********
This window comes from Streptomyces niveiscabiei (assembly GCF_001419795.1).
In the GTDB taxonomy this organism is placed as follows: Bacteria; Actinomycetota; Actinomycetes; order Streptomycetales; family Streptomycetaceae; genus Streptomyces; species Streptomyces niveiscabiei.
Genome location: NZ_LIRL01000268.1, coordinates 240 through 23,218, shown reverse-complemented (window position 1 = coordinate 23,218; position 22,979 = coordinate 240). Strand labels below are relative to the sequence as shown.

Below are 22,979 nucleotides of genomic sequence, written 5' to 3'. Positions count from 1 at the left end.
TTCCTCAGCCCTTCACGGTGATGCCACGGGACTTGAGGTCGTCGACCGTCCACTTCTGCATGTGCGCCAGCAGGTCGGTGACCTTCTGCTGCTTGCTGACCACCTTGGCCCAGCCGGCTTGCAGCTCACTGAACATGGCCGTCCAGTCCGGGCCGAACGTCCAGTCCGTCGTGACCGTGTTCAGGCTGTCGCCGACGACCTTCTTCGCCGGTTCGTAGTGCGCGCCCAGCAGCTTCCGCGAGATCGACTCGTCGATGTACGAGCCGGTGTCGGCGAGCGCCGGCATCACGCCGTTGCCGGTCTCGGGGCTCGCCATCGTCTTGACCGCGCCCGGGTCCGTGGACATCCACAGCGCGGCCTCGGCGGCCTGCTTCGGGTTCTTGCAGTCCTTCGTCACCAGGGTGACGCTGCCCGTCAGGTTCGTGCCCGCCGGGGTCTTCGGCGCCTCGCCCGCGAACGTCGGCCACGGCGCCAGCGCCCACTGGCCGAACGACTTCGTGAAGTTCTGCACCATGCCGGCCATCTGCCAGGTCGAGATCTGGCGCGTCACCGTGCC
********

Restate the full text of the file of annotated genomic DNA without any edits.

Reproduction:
This window comes from Streptomyces niveiscabiei (assembly GCF_001419795.1).
In the GTDB taxonomy this organism is placed as follows: Bacteria; Actinomycetota; Actinomycetes; order Streptomycetales; family Streptomycetaceae; genus Streptomyces; species Streptomyces niveiscabiei.
Genome location: NZ_LIRL01000268.1, coordinates 240 through 23,218, shown reverse-complemented (window position 1 = coordinate 23,218; position 22,979 = coordinate 240). Strand labels below are relative to the sequence as shown.

Below are 22,979 nucleotides of genomic sequence, written 5' to 3'. Positions count from 1 at the left end.
TTCCTCAGCCCTTCACGGTGATGCCACGGGACTTGAGGTCGTCGACCGTCCACTTCTGCATGTGCGCCAGCAGGTCGGTGACCTTCTGCTGCTTGCTGACCACCTTGGCCCAGCCGGCTTGCAGCTCACTGAACATGGCCGTCCAGTCCGGGCCGAACGTCCAGTCCGTCGTGACCGTGTTCAGGCTGTCGCCGACGACCTTCTTCGCCGGTTCGTAGTGCGCGCCCAGCAGCTTCCGCGAGATCGACTCGTCGATGTACGAGCCGGTGTCGGCGAGCGCCGGCATCACGCCGTTGCCGGTCTCGGGGCTCGCCATCGTCTTGACCGCGCCCGGGTCCGTGGACATCCACAGCGCGGCCTCGGCGGCCTGCTTCGGGTTCTTGCAGTCCTTCGTCACCAGGGTGACGCTGCCCGTCAGGTTCGTGCCCGCCGGGGTCTTCGGCGCCTCGCCCGCGAACGTCGGCCACGGCGCCAGCGCCCACTGGCCGAACGACTTCGTGAAGTTCTGCACCATGCCGGCCATCTGCCAGGTCGAGATCTGGCGCGTCACCGTGCC